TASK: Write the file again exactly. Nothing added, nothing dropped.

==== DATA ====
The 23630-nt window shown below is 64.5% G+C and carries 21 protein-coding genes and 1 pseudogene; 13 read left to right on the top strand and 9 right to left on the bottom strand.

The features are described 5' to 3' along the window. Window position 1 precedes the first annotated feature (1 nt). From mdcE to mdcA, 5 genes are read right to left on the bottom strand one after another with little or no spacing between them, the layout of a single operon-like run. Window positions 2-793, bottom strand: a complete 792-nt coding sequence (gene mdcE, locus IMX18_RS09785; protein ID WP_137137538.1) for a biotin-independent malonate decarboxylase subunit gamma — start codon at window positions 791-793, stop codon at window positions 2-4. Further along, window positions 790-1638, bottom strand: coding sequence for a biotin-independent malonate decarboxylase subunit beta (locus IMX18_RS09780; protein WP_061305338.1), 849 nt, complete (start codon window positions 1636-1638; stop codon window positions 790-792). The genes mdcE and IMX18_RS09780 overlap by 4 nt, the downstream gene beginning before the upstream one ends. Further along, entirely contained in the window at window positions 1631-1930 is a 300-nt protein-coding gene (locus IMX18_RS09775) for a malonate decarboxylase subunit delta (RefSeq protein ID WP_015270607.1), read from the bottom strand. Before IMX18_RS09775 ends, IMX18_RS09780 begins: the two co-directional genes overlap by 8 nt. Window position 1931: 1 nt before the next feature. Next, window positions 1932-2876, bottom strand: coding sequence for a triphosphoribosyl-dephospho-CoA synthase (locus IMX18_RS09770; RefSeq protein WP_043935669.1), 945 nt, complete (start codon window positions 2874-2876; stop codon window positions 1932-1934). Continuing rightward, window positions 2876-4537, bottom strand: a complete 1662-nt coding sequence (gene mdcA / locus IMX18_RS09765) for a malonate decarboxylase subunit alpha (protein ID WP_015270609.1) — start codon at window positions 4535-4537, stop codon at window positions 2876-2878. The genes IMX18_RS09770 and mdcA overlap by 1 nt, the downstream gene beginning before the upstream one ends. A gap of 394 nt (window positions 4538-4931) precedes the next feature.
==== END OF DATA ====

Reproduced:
The 23630-nt window shown below is 64.5% G+C and carries 21 protein-coding genes and 1 pseudogene; 13 read left to right on the top strand and 9 right to left on the bottom strand.

The features are described 5' to 3' along the window. Window position 1 precedes the first annotated feature (1 nt). From mdcE to mdcA, 5 genes are read right to left on the bottom strand one after another with little or no spacing between them, the layout of a single operon-like run. Window positions 2-793, bottom strand: a complete 792-nt coding sequence (gene mdcE, locus IMX18_RS09785; protein ID WP_137137538.1) for a biotin-independent malonate decarboxylase subunit gamma — start codon at window positions 791-793, stop codon at window positions 2-4. Further along, window positions 790-1638, bottom strand: coding sequence for a biotin-independent malonate decarboxylase subunit beta (locus IMX18_RS09780; protein WP_061305338.1), 849 nt, complete (start codon window positions 1636-1638; stop codon window positions 790-792). The genes mdcE and IMX18_RS09780 overlap by 4 nt, the downstream gene beginning before the upstream one ends. Further along, entirely contained in the window at window positions 1631-1930 is a 300-nt protein-coding gene (locus IMX18_RS09775) for a malonate decarboxylase subunit delta (RefSeq protein ID WP_015270607.1), read from the bottom strand. Before IMX18_RS09775 ends, IMX18_RS09780 begins: the two co-directional genes overlap by 8 nt. Window position 1931: 1 nt before the next feature. Next, window positions 1932-2876, bottom strand: coding sequence for a triphosphoribosyl-dephospho-CoA synthase (locus IMX18_RS09770; RefSeq protein WP_043935669.1), 945 nt, complete (start codon window positions 2874-2876; stop codon window positions 1932-1934). Continuing rightward, window positions 2876-4537, bottom strand: a complete 1662-nt coding sequence (gene mdcA / locus IMX18_RS09765) for a malonate decarboxylase subunit alpha (protein ID WP_015270609.1) — start codon at window positions 4535-4537, stop codon at window positions 2876-2878. The genes IMX18_RS09770 and mdcA overlap by 1 nt, the downstream gene beginning before the upstream one ends. A gap of 394 nt (window positions 4538-4931) precedes the next feature.